<option name="drilldown">cell</option>
      </table>
    </panel>
    <panel>
      <table>
        <title>Top dv_assignment_group</title>
        <search base="Base_Search">
          <query>| top limit=0 dv_assignment_group</query>
        </search>
        <option name="drilldown">cell</option>
      </table>
    </panel>
    <panel>
      <table>
        <title>Top dv_close_code</title>
        <search base="Base_Search">
          <query>| top limit=0 dv_close_code</query>
        </search>
        <option name="drilldown">cell</option>
      </table>
    </panel>
  </row>
  <row>
    <panel>
      <table>
        <title>Details (Click the row to visit ServiceNow directly)</title>
        <search base="Base_Search">
          <query/>
        </search>
        <option name="dataOverlayMode">none</option>
        <option name="drilldown">cell</option>
        <option name="percentagesRow">false</option>
        <option name="rowNumbers">true</option>
        <option name="totalsRow">false</option>
        <option name="wrap">true</option>
        <format type="color" field="dv_incident">
          <colorPalette type="list">[#65A637,#6DB7C6,#F7BC38,#F58F39,#D93F3C]</colorPalette>
          <scale type="threshold">0,30,70,100</scale>
        </format>
        <format type="color" field="dv_substate">
          <colorPalette type="map">{"Waiting on External":#6A5C9E}</colorPalette>
        </format>
        <format type="color" field="dv_priority">
          <colorPalette type="map">{"High":#D93F3C,"Medium":#F7BC38,"Low":#6DB7C6}</colorPalette>
        </format>
        <drilldown>
          <link target="_blank">https://INSERT_YOUR.service-now.com/nav_to.do?uri=incident.do?sysparm_query=number%3D$row.number$</link>
        </drilldown>
      </table>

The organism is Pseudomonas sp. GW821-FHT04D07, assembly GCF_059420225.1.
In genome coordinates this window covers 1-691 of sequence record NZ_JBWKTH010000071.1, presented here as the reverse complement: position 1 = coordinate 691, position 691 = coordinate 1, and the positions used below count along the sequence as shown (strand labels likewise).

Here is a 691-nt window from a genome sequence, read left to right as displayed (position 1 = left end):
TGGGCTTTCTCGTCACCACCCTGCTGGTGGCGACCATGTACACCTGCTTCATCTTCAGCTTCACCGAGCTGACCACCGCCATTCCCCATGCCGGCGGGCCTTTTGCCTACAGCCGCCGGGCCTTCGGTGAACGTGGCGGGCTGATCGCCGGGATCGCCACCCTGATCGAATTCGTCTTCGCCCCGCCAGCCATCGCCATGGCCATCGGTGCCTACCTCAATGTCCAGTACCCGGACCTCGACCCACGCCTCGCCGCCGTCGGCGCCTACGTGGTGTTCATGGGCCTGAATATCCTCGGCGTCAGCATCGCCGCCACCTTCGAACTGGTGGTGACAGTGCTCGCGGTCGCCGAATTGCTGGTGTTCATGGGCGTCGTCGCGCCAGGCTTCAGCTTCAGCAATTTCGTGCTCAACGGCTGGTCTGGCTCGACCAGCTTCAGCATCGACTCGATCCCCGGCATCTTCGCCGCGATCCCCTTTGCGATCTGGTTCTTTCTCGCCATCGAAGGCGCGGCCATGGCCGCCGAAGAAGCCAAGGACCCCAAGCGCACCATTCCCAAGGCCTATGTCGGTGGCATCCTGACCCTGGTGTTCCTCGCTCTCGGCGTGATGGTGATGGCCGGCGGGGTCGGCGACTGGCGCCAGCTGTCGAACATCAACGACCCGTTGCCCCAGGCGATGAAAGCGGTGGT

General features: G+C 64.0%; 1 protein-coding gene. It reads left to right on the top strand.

</panel>
  </row>
</form>



Sunday, February 9, 2020

Detecting DNS Tunneling Using Subdomain Frequency Analysis

By Tony Lee

For those that may not be familiar, DNS tunneling is the process of embedding data inside DNS requests and responses. It is typically used by a threat actor as a last resort command and control (C2) channel due to the size limitations of DNS packets. One trade-off for the limited size and slow speed is that it is one of the stealthiest and most difficult C2 channels to detect--thus it is quite effective at  maintaining persistence even after other C2 is discovered and eliminated. Due to the prevalence of DNS and its generally trusted (not inspected) status in most networks, most organizations have little-to-no visibility, however this article will cover just one of the many methods of detecting this stealthy C2.  The first step is to collect the DNS logs and send them to a central log aggregation platform such as Splunk--which is what our example uses, but feel free to apply it to your platform of choosing.


Figure 1:  Visual explanation of DNS Tunneling


Query Length

After collecting the logs, we will next look for abnormally long DNS queries. Technically the longest allowable domain name per the RFC is 253 characters (including the dots)--thus we can encode enough data in each fully qualified domain name (FQDN) to constitute C2, but it does require creating longer DNS queries. The example search below assumes that we are storing the DNS logs in an index called dns and log format of Microsoft Windows AD DNS (hence the sourcetype), but this will also work for BIND and other DNS data.  Our example checks for a DNS query length greater than 50 characters--but it can be tuned to whatever works best in your environment. Keep in mind that if the number is too low, you will see too many false positives.  If it is too high, you may miss some tunneling or other strangeness that you want to investigate.  We recommend that you start at 50 and adjust as needed.

index=dns sourcetype="MSAD:NT6:DNS" NOT (query="_ldap*" OR query="*.in-addr.arpa." OR query="*.ip6.arpa") | where len(query)>50

Note:  Be sure to check that your DNS query is actually contained in the "query" field

Subdomain Frequency Analysis

If the above search worked and returned some results, we have met the prerequisites.  Taking the search above a step further we are going to parse out the domain portion and use statistical analysis to give us the following columns:
  • The domain controlled by the attacker
  • Potential number of victims querying this domain
  • Number of subdomains
  • Number of times the attacker-controlled domain was queried
  • List of potential victims
  • List of the subdomains that were queried